I have a 2-year-old grandson who is fascinated by, and a little afraid of, thunder and lightning. When he wakes up in the middle of the night, he usually says he has been dreaming about “tunder,” but if there’s a storm during the day, he wants us out on the front porch watching and talking about where storms come from and why lightning happens and why thunder follows.
We read several books on the topic, his favorite of which involves “grumpy” and “happy” clouds. On the other hand, he’s also very much into weather radar.
This is a pretty normal human reaction. We want to understand things that frighten us so that we can feel safe. We use to put thunderstorms down to gods with thunderbolts, which is certainly no less primitive that those who think hurricanes are sent to punish a city for once having elected a lesbian mayor.
Now, fortunately, we have the science in front of us. We know how hurricanes form. And we know, crucially, that as the sea temperatures continue to rise, the chances are that storms will likely become ever stronger and more ferocious. We have some idea what it is we can do to reduce those chances.
Unless you’re, say, the man who runs the Environmental Protection Agency or the president of the United States or the Secretary of Energy or the governor of Florida or the governor of Texas, who happen to be climate deniers all.
Then, you don’t want to know. Or you say it’s unknowable. Or you say that you’re not a scientist, as if that means you must ignore the science in front of you. Or you say it’s up for debate and meanwhile there’s nothing to be done other than withdraw from international agreements on climate change and do away with regulations that limit the causes of climate change.
Or you quash research on, as they say at Scott Pruitt’s EPA, the “two C’s” – climate and change – while appointing a non-scientist to oversee which scientific research is approved for EPA grants. Or you remove climate data from your web site. Or, as Florida Gov. Rick Scott is alleged to have done, you direct state officials never to use the two C’s in consecutive order. (Scott denies that charge, making him both a climate-change denier and a climate-change-directive denier. What he also denies is that Florida is seen as the state most vulnerable to the ravages of climate change.)
In fact, as Hurricane Irma follows Hurricane Harvey in bringing record-setting winds and/or rain, as two more hurricanes roil the Caribbean, as hundreds of thousands flee the vast and ferocious storm in Florida, as Houston and southeastern Texas begin the painful years of recovery, as more lives are expected to be lost, as many more billions of dollars in property damage will be recorded, as a nation is glued to the news in the hopes that it won’t be as deadly as we fear, the immediate reaction from the EPA’s Pruitt is that it’s the wrong time to discuss the issue of climate change, that’s it’s “insensitive” to Floridians and “opportunistic” of those reporters who ask about it.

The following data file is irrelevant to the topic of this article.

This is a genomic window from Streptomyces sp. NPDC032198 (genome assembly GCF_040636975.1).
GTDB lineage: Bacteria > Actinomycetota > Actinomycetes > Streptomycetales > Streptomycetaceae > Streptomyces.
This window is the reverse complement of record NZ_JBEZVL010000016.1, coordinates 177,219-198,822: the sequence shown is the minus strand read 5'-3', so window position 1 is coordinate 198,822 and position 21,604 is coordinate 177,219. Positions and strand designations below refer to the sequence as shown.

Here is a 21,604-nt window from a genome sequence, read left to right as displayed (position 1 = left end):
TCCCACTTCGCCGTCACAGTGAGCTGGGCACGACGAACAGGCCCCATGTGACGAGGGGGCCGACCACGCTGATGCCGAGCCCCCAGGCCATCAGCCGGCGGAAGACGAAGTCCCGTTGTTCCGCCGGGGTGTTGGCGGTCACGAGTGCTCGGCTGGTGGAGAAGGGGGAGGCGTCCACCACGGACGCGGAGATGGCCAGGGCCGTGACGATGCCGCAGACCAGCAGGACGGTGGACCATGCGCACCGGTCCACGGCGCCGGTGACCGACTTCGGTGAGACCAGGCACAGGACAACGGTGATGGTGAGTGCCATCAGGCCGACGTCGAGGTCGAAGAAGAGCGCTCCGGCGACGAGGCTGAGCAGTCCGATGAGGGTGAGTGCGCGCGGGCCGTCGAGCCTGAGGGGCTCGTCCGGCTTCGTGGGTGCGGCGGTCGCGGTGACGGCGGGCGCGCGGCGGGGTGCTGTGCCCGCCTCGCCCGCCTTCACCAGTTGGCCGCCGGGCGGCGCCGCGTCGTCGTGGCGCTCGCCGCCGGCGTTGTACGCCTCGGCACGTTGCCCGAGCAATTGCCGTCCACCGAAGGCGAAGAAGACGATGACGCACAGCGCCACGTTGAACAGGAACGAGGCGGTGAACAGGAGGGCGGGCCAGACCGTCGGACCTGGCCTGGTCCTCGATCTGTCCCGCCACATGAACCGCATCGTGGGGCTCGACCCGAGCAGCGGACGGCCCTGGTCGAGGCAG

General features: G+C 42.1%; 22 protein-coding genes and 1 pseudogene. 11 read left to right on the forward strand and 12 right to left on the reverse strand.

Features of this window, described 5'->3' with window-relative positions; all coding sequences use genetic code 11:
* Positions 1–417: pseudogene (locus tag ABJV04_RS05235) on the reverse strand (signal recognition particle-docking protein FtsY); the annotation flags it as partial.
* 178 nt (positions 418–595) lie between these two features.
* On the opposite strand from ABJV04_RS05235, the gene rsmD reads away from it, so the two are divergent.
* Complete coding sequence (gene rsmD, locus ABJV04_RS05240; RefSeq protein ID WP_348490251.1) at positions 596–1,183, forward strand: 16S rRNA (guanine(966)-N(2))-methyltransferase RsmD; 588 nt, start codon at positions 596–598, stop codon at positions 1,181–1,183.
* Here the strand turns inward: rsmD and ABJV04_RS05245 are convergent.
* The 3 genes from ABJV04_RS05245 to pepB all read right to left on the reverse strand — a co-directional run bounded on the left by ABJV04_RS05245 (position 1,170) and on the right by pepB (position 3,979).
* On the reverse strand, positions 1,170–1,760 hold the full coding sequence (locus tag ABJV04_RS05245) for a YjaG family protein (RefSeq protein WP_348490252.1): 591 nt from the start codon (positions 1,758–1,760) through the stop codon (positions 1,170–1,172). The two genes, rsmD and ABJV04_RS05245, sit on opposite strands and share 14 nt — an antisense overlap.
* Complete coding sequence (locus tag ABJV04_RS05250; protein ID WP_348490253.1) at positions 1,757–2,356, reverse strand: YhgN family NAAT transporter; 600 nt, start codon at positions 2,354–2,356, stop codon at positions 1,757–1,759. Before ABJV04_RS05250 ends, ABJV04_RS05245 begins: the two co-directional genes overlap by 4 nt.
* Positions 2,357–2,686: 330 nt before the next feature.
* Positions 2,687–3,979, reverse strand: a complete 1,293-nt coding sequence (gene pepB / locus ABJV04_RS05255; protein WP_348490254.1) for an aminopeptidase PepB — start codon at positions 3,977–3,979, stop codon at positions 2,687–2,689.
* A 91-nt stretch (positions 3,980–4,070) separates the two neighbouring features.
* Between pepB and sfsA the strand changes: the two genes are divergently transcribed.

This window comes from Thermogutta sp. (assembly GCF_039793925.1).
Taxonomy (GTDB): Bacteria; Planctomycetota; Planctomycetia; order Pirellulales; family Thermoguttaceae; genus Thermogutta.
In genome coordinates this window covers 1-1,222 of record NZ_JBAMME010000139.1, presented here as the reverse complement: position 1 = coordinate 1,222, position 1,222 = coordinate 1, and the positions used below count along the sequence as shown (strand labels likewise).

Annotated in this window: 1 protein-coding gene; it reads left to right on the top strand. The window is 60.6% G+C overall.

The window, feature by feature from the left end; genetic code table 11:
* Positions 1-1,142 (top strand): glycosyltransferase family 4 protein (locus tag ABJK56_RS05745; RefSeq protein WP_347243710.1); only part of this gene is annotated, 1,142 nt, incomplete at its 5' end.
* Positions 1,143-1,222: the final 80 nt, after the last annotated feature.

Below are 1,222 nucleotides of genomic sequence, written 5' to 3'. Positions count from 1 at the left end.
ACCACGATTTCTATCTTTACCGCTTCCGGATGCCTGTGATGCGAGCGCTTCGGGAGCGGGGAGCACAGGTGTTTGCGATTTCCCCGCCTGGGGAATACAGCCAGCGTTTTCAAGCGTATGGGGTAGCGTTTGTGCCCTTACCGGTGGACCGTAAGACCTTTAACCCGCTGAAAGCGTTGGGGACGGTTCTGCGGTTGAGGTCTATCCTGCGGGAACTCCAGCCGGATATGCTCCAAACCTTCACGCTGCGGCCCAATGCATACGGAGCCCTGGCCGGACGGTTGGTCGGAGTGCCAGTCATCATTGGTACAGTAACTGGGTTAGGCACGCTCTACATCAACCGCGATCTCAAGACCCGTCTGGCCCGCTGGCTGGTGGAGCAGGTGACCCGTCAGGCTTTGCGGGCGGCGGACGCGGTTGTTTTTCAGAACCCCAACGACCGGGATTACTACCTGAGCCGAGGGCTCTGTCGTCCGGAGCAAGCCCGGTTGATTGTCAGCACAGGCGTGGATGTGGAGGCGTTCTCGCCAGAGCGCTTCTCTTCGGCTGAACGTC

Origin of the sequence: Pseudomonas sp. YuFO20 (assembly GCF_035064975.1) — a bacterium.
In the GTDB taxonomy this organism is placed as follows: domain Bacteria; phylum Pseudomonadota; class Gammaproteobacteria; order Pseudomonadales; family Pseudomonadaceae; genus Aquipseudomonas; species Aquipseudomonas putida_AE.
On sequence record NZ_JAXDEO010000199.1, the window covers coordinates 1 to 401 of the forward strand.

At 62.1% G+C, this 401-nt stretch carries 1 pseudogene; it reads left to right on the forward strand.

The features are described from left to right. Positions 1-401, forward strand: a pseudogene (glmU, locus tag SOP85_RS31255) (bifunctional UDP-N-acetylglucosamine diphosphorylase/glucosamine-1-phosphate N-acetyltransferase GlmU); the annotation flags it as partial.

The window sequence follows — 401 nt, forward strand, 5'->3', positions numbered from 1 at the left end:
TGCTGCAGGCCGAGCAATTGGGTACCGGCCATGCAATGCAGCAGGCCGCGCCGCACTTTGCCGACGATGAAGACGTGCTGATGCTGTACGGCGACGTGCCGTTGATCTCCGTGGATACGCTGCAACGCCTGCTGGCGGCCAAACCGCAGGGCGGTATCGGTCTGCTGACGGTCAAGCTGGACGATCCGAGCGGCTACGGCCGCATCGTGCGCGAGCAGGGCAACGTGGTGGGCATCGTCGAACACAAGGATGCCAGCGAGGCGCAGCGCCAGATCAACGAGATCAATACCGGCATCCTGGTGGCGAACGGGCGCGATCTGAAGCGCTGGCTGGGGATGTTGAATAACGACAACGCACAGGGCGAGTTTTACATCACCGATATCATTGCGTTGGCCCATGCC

Fortunately we have people like Christine Todd Whitman, the former head of the EPA and former Republican governor of New Jersey, to ignore the idea that we should ignore the issue before us. She wrote the other day in an op-ed for The New York Times that she feared the worst when Donald Trump appointed Pruitt, the climate-change-denying activist, to lead the agency and that her fears have unfortunately played out just as she suspected.
She tells of Pruitt’s plan to create a scientific “red team” to challenge the findings of the great majority of scientists who study climate change in universities, in research centers, in government, which presumably would be the “blue team.” He couldn’t make it any plainer. The red-team skeptics, whose numbers are few and whose work is usually funded by the fossil-fuel industry, represent the red-state Republicans in the red-blue divide that has come to define politics in America.
As Whitman notes, there is no real argument among scientists that humans are contributing to climate change and that steps must be taken to mitigate this most serious of problems. She writes: “That Mr. Pruitt seeks to use the power of the E.P.A. to elevate those who have already lost the argument is shameful, and the only outcome will be that the public will know less about the science of climate change than before.”
The deniers may have lost the argument, but not in the Republican Party, and not in the Trump administration even at a time when the president is best pals with Chuck and Nancy.
And they haven’t lost it in Florida so long as Rick Scott is the governor. He has been seen everywhere around the state warning those in evacuation areas to get out while they can, that their property can be replaced but that their lives are another thing. He speaks with urgency but with calm. If you could forget that he has done virtually nothing to lessen the threat of climate change to Florida as governor while ignoring scientists who have tried to warn him of the dangers, you’d be tempted to think he was a true leader.
As the storm hits Florida, I can sit my grandson on my knee and read him a book about how hurricanes form and he’ll want to read it again. And again. And again. I’ll tell him the storms are dangerous, but that we’re safe where we are, and that his cousins who live in Florida have evacuated and gone to South Carolina so they can be safe.
What I won’t tell him is that we have a president who thinks climate change is a China-driven hoax or about his team of deniers who think the best option on climate change is not to discuss it at all.
For a 2-year-old, the world can already be scary enough.